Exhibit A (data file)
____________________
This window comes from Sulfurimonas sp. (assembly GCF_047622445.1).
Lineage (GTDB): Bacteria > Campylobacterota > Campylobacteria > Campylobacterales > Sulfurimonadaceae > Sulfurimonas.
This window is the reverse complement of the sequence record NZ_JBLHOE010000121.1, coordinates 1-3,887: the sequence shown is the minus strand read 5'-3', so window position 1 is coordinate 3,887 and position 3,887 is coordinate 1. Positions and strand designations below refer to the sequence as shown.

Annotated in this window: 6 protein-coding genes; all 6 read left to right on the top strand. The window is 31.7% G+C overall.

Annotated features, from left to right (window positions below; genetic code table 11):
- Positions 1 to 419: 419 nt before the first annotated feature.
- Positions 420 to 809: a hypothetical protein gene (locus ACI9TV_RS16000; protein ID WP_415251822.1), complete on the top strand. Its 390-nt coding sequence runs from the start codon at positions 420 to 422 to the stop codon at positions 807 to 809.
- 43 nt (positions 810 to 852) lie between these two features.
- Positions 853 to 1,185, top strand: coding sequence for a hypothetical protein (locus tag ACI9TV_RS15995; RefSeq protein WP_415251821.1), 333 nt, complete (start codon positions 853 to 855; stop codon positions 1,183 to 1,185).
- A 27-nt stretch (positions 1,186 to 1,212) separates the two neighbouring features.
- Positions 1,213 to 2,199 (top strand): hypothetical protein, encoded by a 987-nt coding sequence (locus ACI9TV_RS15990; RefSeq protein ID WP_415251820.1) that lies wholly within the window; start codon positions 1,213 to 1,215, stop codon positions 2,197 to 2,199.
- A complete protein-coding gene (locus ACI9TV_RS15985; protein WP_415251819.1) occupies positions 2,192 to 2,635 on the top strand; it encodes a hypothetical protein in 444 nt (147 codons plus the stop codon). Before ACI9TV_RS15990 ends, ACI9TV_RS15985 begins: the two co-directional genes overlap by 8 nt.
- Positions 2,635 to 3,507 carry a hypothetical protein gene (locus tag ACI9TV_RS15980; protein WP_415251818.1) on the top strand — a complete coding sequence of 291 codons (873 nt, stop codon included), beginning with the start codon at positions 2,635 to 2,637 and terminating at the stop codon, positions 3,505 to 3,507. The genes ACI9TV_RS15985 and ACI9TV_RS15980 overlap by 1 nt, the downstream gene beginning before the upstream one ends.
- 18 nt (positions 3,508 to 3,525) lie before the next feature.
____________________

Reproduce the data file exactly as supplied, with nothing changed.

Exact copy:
This window comes from Sulfurimonas sp. (assembly GCF_047622445.1).
Lineage (GTDB): Bacteria > Campylobacterota > Campylobacteria > Campylobacterales > Sulfurimonadaceae > Sulfurimonas.
This window is the reverse complement of the sequence record NZ_JBLHOE010000121.1, coordinates 1-3,887: the sequence shown is the minus strand read 5'-3', so window position 1 is coordinate 3,887 and position 3,887 is coordinate 1. Positions and strand designations below refer to the sequence as shown.

Annotated in this window: 6 protein-coding genes; all 6 read left to right on the top strand. The window is 31.7% G+C overall.

Annotated features, from left to right (window positions below; genetic code table 11):
- Positions 1 to 419: 419 nt before the first annotated feature.
- Positions 420 to 809: a hypothetical protein gene (locus ACI9TV_RS16000; protein ID WP_415251822.1), complete on the top strand. Its 390-nt coding sequence runs from the start codon at positions 420 to 422 to the stop codon at positions 807 to 809.
- 43 nt (positions 810 to 852) lie between these two features.
- Positions 853 to 1,185, top strand: coding sequence for a hypothetical protein (locus tag ACI9TV_RS15995; RefSeq protein WP_415251821.1), 333 nt, complete (start codon positions 853 to 855; stop codon positions 1,183 to 1,185).
- A 27-nt stretch (positions 1,186 to 1,212) separates the two neighbouring features.
- Positions 1,213 to 2,199 (top strand): hypothetical protein, encoded by a 987-nt coding sequence (locus ACI9TV_RS15990; RefSeq protein ID WP_415251820.1) that lies wholly within the window; start codon positions 1,213 to 1,215, stop codon positions 2,197 to 2,199.
- A complete protein-coding gene (locus ACI9TV_RS15985; protein WP_415251819.1) occupies positions 2,192 to 2,635 on the top strand; it encodes a hypothetical protein in 444 nt (147 codons plus the stop codon). Before ACI9TV_RS15990 ends, ACI9TV_RS15985 begins: the two co-directional genes overlap by 8 nt.
- Positions 2,635 to 3,507 carry a hypothetical protein gene (locus tag ACI9TV_RS15980; protein WP_415251818.1) on the top strand — a complete coding sequence of 291 codons (873 nt, stop codon included), beginning with the start codon at positions 2,635 to 2,637 and terminating at the stop codon, positions 3,505 to 3,507. The genes ACI9TV_RS15985 and ACI9TV_RS15980 overlap by 1 nt, the downstream gene beginning before the upstream one ends.
- 18 nt (positions 3,508 to 3,525) lie before the next feature.